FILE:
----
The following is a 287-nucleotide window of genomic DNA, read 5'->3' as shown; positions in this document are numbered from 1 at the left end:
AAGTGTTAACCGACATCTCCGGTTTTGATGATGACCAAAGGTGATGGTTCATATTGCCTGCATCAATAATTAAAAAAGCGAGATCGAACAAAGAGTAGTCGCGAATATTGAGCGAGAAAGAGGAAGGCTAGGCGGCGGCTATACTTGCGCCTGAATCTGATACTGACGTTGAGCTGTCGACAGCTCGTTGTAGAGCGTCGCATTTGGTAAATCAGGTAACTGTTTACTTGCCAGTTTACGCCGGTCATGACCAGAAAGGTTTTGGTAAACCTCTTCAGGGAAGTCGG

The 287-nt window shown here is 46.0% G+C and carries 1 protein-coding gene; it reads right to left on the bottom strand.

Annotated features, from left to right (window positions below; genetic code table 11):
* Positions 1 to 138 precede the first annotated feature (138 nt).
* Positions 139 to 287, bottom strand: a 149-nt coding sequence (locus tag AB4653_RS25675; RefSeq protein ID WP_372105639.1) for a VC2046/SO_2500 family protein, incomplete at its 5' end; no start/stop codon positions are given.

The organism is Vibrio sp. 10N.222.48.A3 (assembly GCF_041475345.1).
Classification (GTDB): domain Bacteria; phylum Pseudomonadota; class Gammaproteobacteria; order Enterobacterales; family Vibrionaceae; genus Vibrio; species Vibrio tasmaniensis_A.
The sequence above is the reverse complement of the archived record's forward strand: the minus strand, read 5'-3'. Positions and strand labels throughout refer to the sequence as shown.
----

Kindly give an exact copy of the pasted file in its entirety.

The following is a 287-nucleotide window of genomic DNA, read 5'->3' as shown; positions in this document are numbered from 1 at the left end:
AAGTGTTAACCGACATCTCCGGTTTTGATGATGACCAAAGGTGATGGTTCATATTGCCTGCATCAATAATTAAAAAAGCGAGATCGAACAAAGAGTAGTCGCGAATATTGAGCGAGAAAGAGGAAGGCTAGGCGGCGGCTATACTTGCGCCTGAATCTGATACTGACGTTGAGCTGTCGACAGCTCGTTGTAGAGCGTCGCATTTGGTAAATCAGGTAACTGTTTACTTGCCAGTTTACGCCGGTCATGACCAGAAAGGTTTTGGTAAACCTCTTCAGGGAAGTCGG

The 287-nt window shown here is 46.0% G+C and carries 1 protein-coding gene; it reads right to left on the bottom strand.

Annotated features, from left to right (window positions below; genetic code table 11):
* Positions 1 to 138 precede the first annotated feature (138 nt).
* Positions 139 to 287, bottom strand: a 149-nt coding sequence (locus tag AB4653_RS25675; RefSeq protein ID WP_372105639.1) for a VC2046/SO_2500 family protein, incomplete at its 5' end; no start/stop codon positions are given.

The organism is Vibrio sp. 10N.222.48.A3 (assembly GCF_041475345.1).
Classification (GTDB): domain Bacteria; phylum Pseudomonadota; class Gammaproteobacteria; order Enterobacterales; family Vibrionaceae; genus Vibrio; species Vibrio tasmaniensis_A.
The sequence above is the reverse complement of the archived record's forward strand: the minus strand, read 5'-3'. Positions and strand labels throughout refer to the sequence as shown.